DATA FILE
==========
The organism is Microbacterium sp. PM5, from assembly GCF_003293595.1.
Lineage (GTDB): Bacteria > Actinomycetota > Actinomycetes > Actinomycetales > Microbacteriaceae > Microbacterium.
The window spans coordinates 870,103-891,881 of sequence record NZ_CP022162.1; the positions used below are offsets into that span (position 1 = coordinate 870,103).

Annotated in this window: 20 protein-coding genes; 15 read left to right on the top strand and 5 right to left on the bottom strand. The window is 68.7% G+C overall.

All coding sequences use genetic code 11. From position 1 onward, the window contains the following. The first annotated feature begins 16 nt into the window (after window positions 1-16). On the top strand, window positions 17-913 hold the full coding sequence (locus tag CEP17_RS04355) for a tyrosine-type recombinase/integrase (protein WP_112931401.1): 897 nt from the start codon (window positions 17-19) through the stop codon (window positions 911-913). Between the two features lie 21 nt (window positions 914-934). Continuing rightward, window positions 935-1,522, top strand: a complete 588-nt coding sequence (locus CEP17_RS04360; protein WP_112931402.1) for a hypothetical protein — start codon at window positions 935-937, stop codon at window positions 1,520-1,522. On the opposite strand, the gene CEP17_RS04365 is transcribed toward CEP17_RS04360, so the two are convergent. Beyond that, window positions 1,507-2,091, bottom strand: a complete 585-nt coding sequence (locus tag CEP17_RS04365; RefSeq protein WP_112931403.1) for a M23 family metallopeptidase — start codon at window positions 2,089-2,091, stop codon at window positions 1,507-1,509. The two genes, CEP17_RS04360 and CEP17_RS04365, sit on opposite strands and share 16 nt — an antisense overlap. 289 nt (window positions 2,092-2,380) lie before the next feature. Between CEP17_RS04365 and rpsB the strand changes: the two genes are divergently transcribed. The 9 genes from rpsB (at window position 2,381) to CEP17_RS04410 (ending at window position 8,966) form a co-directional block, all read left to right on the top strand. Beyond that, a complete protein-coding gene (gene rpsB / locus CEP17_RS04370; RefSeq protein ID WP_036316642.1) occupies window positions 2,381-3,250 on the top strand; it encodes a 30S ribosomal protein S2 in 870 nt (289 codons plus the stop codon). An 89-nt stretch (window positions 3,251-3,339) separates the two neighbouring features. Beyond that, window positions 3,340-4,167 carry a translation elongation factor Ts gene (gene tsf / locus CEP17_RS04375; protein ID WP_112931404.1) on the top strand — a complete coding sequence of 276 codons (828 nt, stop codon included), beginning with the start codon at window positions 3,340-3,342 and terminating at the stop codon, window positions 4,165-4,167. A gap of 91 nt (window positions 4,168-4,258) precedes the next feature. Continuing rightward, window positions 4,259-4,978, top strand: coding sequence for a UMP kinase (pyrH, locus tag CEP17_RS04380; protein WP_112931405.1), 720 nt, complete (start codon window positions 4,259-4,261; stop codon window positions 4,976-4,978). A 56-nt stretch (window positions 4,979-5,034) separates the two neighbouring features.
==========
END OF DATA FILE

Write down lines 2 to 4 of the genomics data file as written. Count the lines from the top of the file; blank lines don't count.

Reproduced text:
Lineage (GTDB): Bacteria > Actinomycetota > Actinomycetes > Actinomycetales > Microbacteriaceae > Microbacterium.
The window spans coordinates 870,103-891,881 of sequence record NZ_CP022162.1; the positions used below are offsets into that span (position 1 = coordinate 870,103).

Annotated in this window: 20 protein-coding genes; 15 read left to right on the top strand and 5 right to left on the bottom strand. The window is 68.7% G+C overall.